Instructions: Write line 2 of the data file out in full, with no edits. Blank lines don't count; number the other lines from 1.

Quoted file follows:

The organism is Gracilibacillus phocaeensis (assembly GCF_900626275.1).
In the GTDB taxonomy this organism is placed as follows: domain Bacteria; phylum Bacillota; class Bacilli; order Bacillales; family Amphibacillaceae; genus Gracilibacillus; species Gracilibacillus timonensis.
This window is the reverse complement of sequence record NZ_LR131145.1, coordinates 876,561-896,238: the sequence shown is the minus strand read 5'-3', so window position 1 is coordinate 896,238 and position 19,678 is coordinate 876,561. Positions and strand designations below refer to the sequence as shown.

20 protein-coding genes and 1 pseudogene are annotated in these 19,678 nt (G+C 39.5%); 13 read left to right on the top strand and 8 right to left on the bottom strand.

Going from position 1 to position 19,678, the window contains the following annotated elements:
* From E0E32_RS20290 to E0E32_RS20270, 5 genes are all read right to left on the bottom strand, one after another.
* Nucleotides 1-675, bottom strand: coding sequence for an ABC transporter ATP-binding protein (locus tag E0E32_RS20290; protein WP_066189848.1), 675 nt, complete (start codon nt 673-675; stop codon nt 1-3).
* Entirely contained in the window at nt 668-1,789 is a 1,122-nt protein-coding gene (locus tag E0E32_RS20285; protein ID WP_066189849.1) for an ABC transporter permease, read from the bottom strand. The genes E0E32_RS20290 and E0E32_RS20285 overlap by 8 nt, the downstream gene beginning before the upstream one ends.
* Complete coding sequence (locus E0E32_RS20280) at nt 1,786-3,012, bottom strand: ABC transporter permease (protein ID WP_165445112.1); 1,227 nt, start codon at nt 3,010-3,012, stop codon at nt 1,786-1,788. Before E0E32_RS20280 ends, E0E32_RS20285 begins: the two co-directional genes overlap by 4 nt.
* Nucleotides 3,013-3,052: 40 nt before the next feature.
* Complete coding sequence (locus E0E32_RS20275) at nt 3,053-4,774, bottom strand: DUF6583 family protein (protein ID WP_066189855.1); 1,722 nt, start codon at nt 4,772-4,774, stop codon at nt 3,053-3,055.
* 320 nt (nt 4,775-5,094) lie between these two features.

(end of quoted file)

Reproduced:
In the GTDB taxonomy this organism is placed as follows: domain Bacteria; phylum Bacillota; class Bacilli; order Bacillales; family Amphibacillaceae; genus Gracilibacillus; species Gracilibacillus timonensis.